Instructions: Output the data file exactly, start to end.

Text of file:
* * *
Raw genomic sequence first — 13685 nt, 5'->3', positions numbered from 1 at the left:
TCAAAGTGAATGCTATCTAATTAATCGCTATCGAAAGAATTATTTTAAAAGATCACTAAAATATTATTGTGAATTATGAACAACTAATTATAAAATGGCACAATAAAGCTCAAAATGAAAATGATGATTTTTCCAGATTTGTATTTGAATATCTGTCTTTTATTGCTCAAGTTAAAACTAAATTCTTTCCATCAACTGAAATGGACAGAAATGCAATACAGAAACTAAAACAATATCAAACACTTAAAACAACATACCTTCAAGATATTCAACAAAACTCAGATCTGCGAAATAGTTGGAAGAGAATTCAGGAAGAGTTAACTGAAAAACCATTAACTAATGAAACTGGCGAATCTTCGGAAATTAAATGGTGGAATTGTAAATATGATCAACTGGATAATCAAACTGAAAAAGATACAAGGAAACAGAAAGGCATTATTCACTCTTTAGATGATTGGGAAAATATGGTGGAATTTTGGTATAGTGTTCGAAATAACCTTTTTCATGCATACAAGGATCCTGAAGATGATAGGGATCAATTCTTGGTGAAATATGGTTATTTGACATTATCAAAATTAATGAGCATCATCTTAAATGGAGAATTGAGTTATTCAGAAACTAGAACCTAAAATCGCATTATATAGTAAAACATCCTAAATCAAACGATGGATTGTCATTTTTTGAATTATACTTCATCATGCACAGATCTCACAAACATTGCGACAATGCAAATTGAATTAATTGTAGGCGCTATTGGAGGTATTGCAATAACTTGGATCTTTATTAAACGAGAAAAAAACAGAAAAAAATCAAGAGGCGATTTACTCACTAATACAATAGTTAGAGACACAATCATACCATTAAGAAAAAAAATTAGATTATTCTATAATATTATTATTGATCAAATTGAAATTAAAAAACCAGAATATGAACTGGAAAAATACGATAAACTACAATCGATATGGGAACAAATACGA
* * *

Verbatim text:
Raw genomic sequence first — 13685 nt, 5'->3', positions numbered from 1 at the left:
TCAAAGTGAATGCTATCTAATTAATCGCTATCGAAAGAATTATTTTAAAAGATCACTAAAATATTATTGTGAATTATGAACAACTAATTATAAAATGGCACAATAAAGCTCAAAATGAAAATGATGATTTTTCCAGATTTGTATTTGAATATCTGTCTTTTATTGCTCAAGTTAAAACTAAATTCTTTCCATCAACTGAAATGGACAGAAATGCAATACAGAAACTAAAACAATATCAAACACTTAAAACAACATACCTTCAAGATATTCAACAAAACTCAGATCTGCGAAATAGTTGGAAGAGAATTCAGGAAGAGTTAACTGAAAAACCATTAACTAATGAAACTGGCGAATCTTCGGAAATTAAATGGTGGAATTGTAAATATGATCAACTGGATAATCAAACTGAAAAAGATACAAGGAAACAGAAAGGCATTATTCACTCTTTAGATGATTGGGAAAATATGGTGGAATTTTGGTATAGTGTTCGAAATAACCTTTTTCATGCATACAAGGATCCTGAAGATGATAGGGATCAATTCTTGGTGAAATATGGTTATTTGACATTATCAAAATTAATGAGCATCATCTTAAATGGAGAATTGAGTTATTCAGAAACTAGAACCTAAAATCGCATTATATAGTAAAACATCCTAAATCAAACGATGGATTGTCATTTTTTGAATTATACTTCATCATGCACAGATCTCACAAACATTGCGACAATGCAAATTGAATTAATTGTAGGCGCTATTGGAGGTATTGCAATAACTTGGATCTTTATTAAACGAGAAAAAAACAGAAAAAAATCAAGAGGCGATTTACTCACTAATACAATAGTTAGAGACACAATCATACCATTAAGAAAAAAAATTAGATTATTCTATAATATTATTATTGATCAAATTGAAATTAAAAAACCAGAATATGAACTGGAAAAATACGATAAACTACAATCGATATGGGAACAAATACGA